History, the KKK, and Christianity

Nationalism (or “100% Americanism”), Protestant Christianity, and white supremacy became inextricably linked. Randall J. Stephens responds to Kelly J. Baker’s essay, “The Artifacts of White Supremacy,” which is featured in the June issue of the Forum. Baker’s essay considers how discussions about racism—and white supremacy in particular—tend to treat it as a matter of belief,[…]

The Invention of Satanic Witchcraft by Medieval Christian Authorities

The idea of organized satanic witchcraft was invented in Europe by church authorities, who at first were met with skepticism. Introduction On a midsummer day in 1438, a young man from the north shore of Lake Geneva presented himself to the local church inquisitor. He had a confession to make. Five years earlier, his father[…]

Christianity and Globalization in the Year 1000

Their mission was not only to convert people but especially kings and rulers, thereby making the people more amenable. In the year 1000 CE, complex trade networks were taking shape, stimulating unprecedented cultural interactions. The Vikings reached the shores of North America, trade routes connected China with Europe and Africa, and in the Americas, cities[…]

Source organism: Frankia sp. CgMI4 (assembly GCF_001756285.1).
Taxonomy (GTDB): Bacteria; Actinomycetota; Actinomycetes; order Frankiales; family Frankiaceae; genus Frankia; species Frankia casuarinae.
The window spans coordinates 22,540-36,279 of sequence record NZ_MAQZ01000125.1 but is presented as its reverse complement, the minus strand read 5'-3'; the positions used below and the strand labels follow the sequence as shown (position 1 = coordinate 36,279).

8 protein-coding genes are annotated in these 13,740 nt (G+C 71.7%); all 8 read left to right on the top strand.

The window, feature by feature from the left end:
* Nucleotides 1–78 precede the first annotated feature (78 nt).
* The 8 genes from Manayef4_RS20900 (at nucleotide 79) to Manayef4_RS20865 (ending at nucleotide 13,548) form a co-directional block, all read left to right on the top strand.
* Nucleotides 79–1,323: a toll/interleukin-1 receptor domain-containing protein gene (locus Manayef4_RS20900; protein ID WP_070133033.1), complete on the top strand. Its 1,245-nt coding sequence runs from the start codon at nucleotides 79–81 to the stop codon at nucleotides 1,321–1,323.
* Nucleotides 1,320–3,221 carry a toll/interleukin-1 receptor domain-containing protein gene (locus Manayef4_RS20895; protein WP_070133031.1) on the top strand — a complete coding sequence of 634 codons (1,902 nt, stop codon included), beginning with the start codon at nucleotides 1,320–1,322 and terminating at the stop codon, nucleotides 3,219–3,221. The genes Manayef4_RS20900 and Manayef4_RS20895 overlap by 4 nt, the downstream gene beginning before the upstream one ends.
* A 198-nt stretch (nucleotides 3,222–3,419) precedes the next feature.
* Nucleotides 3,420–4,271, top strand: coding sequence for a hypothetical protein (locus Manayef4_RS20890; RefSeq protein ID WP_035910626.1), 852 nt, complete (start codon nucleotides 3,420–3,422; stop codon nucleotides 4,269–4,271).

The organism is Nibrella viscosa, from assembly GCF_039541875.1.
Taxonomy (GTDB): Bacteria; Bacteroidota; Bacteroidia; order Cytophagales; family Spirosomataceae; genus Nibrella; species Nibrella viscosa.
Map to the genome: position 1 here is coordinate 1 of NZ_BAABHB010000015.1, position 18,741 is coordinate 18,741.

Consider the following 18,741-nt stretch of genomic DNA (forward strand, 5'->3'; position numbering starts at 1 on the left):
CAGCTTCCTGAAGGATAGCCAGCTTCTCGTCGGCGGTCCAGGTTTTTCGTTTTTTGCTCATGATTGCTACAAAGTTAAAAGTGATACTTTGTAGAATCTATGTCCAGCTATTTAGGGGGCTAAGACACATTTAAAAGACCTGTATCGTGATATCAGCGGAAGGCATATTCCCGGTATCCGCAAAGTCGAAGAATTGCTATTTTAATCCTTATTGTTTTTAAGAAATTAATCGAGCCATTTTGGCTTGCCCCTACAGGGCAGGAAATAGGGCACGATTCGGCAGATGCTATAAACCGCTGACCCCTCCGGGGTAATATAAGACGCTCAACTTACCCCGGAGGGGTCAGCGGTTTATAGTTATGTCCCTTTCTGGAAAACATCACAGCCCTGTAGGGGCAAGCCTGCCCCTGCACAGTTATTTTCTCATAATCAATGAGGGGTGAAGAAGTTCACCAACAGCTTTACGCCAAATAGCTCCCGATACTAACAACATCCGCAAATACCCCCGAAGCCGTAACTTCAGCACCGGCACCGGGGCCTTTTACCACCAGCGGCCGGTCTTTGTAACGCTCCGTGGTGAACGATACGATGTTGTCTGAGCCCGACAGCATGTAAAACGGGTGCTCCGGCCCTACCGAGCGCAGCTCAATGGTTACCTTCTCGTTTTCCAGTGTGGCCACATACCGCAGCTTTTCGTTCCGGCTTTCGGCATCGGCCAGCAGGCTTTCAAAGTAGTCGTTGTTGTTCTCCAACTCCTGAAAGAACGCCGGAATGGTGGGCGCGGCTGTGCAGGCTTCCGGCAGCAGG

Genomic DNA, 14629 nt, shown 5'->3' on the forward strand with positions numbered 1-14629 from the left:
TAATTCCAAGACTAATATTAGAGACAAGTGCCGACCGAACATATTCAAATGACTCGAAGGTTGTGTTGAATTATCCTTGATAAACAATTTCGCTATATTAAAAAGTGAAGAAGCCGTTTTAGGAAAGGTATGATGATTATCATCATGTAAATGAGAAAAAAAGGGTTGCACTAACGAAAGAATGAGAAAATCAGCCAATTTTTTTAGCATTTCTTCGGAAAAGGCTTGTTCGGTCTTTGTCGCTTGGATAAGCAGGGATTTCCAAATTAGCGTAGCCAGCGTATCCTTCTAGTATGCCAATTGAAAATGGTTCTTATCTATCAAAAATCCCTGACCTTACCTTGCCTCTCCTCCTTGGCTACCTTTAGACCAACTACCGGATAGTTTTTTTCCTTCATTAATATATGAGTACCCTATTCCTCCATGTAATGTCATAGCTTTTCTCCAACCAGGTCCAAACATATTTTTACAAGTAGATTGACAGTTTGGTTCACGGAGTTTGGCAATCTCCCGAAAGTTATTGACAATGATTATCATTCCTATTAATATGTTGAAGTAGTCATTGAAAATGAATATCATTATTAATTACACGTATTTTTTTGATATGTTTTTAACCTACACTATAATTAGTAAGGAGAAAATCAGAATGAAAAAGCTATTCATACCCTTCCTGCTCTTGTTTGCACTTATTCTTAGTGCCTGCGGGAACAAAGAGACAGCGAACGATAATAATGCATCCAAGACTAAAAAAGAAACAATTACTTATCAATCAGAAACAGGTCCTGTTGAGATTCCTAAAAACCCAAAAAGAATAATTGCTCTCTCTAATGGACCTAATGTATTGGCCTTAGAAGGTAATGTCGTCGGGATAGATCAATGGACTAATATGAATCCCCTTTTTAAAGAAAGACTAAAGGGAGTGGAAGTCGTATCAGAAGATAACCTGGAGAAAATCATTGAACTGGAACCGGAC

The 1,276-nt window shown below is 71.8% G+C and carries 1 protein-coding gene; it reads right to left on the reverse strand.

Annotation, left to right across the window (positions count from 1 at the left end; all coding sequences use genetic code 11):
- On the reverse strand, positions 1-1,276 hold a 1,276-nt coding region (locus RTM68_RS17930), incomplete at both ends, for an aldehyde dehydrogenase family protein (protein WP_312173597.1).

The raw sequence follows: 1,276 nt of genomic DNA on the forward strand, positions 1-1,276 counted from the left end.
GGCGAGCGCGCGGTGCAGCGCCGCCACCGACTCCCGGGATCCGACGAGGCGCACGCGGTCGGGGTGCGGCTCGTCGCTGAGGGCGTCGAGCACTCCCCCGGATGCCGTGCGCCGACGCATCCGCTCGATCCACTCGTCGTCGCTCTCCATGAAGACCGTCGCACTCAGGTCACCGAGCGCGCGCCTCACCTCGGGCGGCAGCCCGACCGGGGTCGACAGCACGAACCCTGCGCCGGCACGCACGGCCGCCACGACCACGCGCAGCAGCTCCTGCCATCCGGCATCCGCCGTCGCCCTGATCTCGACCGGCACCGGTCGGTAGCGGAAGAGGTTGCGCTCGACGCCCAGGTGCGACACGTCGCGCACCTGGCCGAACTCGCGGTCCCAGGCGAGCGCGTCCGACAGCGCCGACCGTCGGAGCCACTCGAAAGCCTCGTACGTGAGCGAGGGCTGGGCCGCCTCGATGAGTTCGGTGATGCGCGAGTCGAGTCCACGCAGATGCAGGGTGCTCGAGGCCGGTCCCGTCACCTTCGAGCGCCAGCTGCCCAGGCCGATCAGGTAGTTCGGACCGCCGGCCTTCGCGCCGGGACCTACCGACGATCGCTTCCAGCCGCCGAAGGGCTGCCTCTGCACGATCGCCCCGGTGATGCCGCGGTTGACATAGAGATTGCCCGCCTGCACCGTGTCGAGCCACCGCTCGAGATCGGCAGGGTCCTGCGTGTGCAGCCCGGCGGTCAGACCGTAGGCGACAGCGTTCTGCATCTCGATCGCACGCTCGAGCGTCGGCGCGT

The Growth and Spread of Christianity in the Ancient and Medieval Worlds

The Edict of Milan made the Roman Empire officially neutral with regard to religious worship – and then it flipped into forced conversion. Introduction Persecution of Christians Members of the Early Christian movement often became political targets and scapegoats for the social ills and political tensions of specific rulers and turbulent periods during the first[…]

A History of Evangelicalism in the United States

After World War II, conservative Protestants rejected the separatist stance and began calling themselves evangelicals. Introduction In the United States, evangelicalism is an umbrella group of Protestant Christians who believe in the necessity of being born again, emphasize the importance of evangelism, and affirm traditional Protestant teachings on the authority and the historicity of the[…]